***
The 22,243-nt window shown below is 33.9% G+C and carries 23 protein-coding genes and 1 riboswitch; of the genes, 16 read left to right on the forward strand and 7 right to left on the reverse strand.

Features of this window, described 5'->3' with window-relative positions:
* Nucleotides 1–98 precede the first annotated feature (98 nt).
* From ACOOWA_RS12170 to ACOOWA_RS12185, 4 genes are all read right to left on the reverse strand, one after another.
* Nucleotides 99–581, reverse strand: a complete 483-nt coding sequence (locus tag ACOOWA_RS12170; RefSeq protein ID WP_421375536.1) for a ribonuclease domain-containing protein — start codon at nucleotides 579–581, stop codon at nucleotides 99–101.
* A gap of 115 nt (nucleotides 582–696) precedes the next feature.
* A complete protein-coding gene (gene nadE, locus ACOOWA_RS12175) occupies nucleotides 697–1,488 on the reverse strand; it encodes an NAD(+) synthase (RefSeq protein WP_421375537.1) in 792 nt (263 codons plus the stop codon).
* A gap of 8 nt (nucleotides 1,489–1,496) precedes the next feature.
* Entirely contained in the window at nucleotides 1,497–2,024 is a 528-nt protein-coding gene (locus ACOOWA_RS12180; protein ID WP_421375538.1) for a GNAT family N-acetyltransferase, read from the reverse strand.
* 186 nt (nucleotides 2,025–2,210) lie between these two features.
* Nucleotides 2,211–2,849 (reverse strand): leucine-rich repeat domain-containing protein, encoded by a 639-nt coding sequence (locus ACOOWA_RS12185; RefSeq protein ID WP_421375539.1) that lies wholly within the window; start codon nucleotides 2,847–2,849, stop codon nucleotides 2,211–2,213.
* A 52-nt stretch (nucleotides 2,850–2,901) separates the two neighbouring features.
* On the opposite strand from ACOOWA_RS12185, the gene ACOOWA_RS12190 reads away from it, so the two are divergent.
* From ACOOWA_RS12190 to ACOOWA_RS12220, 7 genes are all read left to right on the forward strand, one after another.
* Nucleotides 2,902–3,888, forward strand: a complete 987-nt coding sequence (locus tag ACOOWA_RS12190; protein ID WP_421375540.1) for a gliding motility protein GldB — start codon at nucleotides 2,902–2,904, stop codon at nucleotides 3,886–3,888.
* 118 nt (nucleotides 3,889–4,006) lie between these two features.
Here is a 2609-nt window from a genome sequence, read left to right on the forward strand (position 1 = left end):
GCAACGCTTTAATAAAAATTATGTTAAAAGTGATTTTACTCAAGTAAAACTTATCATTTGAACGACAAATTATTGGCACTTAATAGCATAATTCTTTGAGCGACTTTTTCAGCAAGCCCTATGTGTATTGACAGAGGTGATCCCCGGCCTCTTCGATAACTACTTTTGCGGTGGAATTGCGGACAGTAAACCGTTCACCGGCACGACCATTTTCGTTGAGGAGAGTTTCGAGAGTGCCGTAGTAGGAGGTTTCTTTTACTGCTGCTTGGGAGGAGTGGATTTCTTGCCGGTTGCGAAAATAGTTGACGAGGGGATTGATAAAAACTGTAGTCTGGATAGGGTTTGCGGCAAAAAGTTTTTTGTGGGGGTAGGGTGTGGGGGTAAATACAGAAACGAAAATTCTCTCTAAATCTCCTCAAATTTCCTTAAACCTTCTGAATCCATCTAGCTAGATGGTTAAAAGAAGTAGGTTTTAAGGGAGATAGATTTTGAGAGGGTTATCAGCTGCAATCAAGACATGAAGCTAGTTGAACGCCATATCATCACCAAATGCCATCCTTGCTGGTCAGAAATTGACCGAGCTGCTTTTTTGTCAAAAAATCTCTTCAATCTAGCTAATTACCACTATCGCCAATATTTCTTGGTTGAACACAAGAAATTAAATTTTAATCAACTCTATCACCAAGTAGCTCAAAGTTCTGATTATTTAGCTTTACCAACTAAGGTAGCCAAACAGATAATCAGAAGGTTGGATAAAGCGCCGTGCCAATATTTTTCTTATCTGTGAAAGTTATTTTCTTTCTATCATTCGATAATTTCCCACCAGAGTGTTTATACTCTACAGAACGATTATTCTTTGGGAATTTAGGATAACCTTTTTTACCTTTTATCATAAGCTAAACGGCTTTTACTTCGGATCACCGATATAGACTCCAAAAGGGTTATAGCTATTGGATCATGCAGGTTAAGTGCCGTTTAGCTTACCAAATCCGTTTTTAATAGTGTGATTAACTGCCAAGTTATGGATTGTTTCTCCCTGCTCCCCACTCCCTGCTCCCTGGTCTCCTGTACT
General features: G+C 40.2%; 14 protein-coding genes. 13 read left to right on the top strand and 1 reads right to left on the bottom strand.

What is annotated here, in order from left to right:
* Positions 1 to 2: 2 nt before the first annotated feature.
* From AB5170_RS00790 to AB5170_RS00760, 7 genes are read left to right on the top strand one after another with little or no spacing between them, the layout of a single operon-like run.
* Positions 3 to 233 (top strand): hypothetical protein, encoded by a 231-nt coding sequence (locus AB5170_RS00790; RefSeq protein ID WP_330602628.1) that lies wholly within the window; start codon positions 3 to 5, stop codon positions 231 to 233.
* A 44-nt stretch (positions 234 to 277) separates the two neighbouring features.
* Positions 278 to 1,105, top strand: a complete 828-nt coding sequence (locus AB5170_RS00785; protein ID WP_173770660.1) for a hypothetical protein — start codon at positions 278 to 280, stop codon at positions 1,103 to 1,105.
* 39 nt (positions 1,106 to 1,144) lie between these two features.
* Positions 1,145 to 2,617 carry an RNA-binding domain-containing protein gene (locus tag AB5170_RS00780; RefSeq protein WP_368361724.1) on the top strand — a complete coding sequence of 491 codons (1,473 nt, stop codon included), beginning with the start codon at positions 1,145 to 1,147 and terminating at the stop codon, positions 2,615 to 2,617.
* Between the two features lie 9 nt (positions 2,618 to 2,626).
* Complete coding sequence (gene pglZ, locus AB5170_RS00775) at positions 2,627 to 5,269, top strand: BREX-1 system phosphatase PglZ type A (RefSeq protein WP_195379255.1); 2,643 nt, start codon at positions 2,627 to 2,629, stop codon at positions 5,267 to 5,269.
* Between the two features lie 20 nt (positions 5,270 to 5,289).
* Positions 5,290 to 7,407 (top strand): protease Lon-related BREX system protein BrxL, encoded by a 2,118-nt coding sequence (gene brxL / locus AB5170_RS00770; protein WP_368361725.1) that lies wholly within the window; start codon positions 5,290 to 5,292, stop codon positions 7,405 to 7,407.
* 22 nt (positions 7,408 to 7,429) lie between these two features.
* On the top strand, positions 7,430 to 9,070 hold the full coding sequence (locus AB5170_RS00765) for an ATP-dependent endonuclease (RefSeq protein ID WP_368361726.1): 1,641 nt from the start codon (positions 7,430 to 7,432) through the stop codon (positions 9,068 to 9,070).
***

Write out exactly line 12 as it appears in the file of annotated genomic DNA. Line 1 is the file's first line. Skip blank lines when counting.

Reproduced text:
* A 52-nt stretch (nucleotides 2,850–2,901) separates the two neighbouring features.